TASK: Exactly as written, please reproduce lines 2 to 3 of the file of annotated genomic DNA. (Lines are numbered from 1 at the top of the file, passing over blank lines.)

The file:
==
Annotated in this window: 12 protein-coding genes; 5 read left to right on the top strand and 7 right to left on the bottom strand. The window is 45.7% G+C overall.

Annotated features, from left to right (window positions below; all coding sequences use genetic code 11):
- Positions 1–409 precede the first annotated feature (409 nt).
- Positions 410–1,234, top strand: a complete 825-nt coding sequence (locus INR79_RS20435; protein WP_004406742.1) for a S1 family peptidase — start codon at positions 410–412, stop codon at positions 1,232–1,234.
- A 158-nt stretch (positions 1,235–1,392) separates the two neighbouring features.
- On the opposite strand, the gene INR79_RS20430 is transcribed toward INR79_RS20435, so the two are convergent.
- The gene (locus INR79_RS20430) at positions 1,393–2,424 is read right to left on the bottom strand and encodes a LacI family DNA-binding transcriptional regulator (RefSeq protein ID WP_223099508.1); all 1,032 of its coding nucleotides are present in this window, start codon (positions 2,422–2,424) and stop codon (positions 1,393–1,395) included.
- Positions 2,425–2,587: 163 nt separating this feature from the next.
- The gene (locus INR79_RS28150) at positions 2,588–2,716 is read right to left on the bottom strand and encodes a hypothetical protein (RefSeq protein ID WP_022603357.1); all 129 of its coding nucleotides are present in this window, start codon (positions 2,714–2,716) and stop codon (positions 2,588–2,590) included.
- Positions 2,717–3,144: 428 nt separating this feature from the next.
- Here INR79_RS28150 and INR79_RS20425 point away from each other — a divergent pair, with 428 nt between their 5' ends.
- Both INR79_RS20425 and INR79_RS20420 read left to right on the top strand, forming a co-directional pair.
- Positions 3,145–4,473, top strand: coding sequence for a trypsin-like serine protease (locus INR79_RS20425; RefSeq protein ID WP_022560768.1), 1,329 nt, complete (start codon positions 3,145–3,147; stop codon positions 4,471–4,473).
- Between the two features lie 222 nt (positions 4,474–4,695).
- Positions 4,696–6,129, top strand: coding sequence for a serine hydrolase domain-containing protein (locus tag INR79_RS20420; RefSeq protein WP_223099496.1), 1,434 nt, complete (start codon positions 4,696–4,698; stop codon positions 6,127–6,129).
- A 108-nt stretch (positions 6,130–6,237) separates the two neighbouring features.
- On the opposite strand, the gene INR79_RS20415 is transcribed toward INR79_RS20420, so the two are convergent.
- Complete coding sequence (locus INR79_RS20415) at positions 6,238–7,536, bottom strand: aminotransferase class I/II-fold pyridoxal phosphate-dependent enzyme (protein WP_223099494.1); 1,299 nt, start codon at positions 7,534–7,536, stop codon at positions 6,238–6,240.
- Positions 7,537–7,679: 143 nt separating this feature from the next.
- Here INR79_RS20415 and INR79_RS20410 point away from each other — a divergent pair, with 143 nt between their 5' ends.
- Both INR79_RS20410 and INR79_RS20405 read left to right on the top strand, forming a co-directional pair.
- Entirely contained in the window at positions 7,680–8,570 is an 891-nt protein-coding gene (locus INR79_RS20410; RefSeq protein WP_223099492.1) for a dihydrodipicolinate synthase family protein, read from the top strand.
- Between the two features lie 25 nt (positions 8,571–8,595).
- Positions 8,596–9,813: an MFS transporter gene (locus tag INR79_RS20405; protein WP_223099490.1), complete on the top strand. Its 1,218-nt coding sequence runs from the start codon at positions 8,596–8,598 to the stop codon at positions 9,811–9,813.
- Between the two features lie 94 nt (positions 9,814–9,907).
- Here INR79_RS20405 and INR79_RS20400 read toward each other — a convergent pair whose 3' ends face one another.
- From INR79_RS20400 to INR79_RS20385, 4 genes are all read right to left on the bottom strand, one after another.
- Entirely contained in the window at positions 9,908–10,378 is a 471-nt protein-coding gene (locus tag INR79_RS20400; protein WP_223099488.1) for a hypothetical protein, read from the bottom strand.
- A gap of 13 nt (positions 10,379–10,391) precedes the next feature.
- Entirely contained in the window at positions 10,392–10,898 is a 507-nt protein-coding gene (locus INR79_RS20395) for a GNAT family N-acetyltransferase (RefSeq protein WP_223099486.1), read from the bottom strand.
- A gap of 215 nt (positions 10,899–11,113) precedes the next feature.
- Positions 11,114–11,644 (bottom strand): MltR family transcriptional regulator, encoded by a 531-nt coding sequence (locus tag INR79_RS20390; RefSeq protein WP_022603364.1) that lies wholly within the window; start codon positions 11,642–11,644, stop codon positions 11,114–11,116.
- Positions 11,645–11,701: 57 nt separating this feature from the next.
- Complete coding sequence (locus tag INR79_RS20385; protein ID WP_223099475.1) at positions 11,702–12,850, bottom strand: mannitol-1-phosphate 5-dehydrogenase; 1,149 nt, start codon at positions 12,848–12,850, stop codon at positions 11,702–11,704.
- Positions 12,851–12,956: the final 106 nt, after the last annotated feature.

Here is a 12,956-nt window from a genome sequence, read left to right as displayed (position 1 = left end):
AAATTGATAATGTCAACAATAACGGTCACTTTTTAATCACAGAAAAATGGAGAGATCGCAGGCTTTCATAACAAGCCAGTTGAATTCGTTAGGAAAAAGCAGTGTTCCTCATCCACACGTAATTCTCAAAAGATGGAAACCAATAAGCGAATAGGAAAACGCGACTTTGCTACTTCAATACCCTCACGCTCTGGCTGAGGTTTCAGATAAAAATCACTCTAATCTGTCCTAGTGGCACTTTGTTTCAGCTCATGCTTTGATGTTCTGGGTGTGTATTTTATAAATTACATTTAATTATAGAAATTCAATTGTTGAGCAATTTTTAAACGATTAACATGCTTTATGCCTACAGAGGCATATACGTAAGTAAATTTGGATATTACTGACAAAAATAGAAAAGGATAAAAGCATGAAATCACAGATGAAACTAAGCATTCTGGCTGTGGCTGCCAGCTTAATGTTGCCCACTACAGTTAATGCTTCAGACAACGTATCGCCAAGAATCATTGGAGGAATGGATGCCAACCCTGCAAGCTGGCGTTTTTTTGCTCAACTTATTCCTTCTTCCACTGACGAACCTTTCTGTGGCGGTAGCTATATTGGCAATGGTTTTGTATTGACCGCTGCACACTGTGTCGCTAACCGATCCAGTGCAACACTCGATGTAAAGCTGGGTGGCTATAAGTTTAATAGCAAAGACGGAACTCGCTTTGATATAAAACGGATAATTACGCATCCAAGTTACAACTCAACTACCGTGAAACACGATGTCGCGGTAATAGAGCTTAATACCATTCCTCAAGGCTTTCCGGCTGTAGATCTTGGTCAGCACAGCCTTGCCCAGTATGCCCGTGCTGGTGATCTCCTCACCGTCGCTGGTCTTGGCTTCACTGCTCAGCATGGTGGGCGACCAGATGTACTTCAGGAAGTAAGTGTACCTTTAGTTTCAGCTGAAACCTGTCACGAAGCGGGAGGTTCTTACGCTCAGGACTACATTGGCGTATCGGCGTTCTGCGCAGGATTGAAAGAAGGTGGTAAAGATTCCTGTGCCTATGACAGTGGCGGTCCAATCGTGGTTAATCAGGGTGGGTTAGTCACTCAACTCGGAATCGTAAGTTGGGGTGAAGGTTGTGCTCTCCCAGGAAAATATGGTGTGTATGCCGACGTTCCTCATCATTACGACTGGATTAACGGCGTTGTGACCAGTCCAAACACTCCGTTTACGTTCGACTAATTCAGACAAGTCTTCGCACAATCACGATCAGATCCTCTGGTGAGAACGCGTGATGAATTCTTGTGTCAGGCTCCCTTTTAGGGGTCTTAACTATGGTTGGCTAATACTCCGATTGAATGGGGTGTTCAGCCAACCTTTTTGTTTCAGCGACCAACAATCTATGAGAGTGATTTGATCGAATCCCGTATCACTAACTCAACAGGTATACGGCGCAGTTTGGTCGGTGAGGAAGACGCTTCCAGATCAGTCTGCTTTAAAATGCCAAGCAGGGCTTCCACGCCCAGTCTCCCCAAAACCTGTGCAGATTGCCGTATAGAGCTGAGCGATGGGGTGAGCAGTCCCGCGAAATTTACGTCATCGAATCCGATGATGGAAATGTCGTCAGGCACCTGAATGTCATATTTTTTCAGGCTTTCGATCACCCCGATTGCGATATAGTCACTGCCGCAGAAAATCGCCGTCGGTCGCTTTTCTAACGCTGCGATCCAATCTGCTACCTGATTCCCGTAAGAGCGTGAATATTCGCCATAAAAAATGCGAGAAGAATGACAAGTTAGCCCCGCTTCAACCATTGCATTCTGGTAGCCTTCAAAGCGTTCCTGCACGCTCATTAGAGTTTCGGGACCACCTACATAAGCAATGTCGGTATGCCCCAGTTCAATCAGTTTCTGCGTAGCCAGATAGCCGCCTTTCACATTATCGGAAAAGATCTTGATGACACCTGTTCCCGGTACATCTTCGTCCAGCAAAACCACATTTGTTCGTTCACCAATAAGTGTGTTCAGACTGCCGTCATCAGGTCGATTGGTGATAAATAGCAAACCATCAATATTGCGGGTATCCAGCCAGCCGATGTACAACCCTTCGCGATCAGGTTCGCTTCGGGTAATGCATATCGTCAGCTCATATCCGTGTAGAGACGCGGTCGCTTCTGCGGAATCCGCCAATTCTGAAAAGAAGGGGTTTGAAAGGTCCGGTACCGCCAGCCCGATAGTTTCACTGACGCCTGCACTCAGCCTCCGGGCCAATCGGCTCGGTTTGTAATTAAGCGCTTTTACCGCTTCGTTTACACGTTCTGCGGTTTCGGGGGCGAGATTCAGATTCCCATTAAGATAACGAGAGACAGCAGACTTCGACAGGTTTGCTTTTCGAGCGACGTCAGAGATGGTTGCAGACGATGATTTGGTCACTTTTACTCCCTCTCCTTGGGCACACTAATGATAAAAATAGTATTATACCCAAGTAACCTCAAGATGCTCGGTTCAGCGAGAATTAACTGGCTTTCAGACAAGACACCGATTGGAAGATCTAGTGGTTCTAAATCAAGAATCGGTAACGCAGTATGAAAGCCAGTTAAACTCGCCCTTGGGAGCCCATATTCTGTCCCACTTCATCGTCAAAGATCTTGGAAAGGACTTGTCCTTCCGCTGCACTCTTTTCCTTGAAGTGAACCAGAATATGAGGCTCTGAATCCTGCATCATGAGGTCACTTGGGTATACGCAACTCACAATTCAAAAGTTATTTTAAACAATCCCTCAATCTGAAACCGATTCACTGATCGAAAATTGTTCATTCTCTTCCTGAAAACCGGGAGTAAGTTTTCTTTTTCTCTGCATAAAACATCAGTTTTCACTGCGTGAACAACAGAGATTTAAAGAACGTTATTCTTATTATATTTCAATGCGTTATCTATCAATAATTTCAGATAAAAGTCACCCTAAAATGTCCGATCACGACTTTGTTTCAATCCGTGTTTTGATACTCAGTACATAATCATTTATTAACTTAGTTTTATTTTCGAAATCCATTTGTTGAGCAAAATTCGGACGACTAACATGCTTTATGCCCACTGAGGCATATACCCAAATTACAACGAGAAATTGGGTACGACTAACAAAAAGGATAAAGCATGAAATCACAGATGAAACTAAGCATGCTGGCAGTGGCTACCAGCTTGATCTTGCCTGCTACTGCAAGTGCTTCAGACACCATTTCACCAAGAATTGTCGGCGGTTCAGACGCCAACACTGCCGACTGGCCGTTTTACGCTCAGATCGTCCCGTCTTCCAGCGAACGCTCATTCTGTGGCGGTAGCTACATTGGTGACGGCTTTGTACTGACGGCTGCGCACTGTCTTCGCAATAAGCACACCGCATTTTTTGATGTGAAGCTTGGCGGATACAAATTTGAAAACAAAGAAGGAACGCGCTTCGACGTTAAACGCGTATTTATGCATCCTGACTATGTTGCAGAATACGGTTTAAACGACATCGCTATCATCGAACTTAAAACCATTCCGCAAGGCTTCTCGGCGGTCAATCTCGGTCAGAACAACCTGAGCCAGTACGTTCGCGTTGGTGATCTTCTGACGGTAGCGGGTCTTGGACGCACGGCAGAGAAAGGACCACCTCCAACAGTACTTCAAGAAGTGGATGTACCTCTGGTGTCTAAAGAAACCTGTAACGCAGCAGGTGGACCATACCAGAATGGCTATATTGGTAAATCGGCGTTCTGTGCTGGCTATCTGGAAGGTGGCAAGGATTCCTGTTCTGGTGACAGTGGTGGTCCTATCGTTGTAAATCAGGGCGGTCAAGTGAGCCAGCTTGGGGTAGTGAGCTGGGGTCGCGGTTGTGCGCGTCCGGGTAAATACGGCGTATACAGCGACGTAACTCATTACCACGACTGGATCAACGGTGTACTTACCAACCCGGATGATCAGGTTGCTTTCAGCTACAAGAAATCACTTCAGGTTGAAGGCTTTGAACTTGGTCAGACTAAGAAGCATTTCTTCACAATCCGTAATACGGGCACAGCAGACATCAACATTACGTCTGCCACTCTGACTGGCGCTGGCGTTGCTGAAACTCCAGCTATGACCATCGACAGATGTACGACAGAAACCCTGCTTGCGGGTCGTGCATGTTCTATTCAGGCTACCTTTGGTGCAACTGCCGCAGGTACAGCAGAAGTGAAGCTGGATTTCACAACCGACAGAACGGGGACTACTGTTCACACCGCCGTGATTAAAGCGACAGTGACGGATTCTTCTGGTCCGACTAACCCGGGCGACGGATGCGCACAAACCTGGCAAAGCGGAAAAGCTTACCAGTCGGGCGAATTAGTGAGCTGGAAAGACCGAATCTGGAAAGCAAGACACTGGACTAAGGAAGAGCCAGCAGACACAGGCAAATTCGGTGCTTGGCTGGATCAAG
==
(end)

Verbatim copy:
Annotated features, from left to right (window positions below; all coding sequences use genetic code 11):
- Positions 1–409 precede the first annotated feature (409 nt).